November 20, 2017 | Bob Myers
As a renter, you have the luxury of choosing a place that meets your needs at the moment.​  Buying a home is a much bigger commitment, both in terms of finances and the length  of time you’ll likely live there.  When seeking out your first place – whether a house or condominium or anything in between – it’s important  to do your homework.
Here are 5 things to consider as you begin the process of purchasing your first place.
1. The growth possibilities. Shop for a place that  meets your current spaces needs, but also consider one that can adjust  to a changing household. A five-year plan may not pan out as you expect,  so think about possible life changes that could impact your need for  bedrooms, bathrooms and square footage.

2. What's under the hood. Your first place may not  come with many frills or luxury features – but all the basics should be  in good condition. Thoroughly inspect prospective properties. And before  any purchase is made, hiring a professional inspector is a must.  Your real estate agent can guide you through this key step.

 3. Know that no home will be perfect. Your first home may likely not be the perfect place. But make it the right one. Finding  the right home is often a matter of prioritizing. Make a list of “must  haves,” along with “nice to haves” and “not necessary to haves.” A  three-car garage is nice, but would you rather have a larger kitchen or  live in a good neighborhood? Only you can measure the importance of the  amenities you are looking for.

4. Consider ALL the costs of ownership. When you buy a home​,  you take on recurring costs you don’t have to worry about as a renter.  Look for a home that meets your budget in terms of full living costs –  mortgage, utilities, trash pick-up, sewage fees, homeowner's association  dues and other fees. Your lender doesn't take into account these costs  when approving your home loan. A good real estate agent can help you  calculate estimated monthly costs to determine the most appropriate  price range for you.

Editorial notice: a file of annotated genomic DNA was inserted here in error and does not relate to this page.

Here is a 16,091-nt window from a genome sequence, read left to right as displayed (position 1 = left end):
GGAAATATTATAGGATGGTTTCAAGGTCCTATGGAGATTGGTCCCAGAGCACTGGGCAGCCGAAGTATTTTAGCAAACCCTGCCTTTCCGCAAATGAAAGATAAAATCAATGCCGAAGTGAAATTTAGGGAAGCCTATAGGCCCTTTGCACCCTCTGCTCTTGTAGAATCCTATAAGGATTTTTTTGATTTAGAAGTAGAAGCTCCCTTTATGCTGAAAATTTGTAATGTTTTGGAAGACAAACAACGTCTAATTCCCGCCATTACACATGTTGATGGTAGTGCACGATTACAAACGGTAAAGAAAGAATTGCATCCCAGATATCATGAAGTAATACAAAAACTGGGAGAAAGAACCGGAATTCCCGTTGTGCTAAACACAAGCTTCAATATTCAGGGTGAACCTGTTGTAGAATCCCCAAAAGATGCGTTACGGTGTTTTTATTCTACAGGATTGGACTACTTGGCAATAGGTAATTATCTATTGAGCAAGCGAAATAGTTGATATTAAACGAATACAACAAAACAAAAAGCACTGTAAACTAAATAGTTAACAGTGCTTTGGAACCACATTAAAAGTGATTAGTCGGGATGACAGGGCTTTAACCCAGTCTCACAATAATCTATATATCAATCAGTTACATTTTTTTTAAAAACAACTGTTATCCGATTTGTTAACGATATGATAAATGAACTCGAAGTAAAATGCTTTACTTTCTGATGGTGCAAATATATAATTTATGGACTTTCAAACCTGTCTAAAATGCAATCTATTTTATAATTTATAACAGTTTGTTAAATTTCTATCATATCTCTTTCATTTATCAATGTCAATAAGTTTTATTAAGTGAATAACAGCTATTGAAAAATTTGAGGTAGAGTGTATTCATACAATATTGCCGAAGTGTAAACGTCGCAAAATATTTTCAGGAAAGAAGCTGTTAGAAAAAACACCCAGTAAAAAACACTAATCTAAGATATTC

5. The lifespan of things. In addition to identifying  cosmetic and structural flaws before you buy, know what to expect from  the home's components. How long until you need to replace the roof,  appliances, furnace or carpet? Everything may be in working order now,  but all homes need these types of repairs at some point. Researching the  expected remaining life on large-ticket items can help you plan for the  future.

When you're ready to start the process of buying a home, I will be ready to help.

Please consider The Myers Team your resource for all things real estate.  We have over 30 years of real estate experience, specializing in the Montgomery County area.  If you are refinancing, want a recommendation, need a service provider or just have a home related question, please give me a call at  301-910-9910 or email me at



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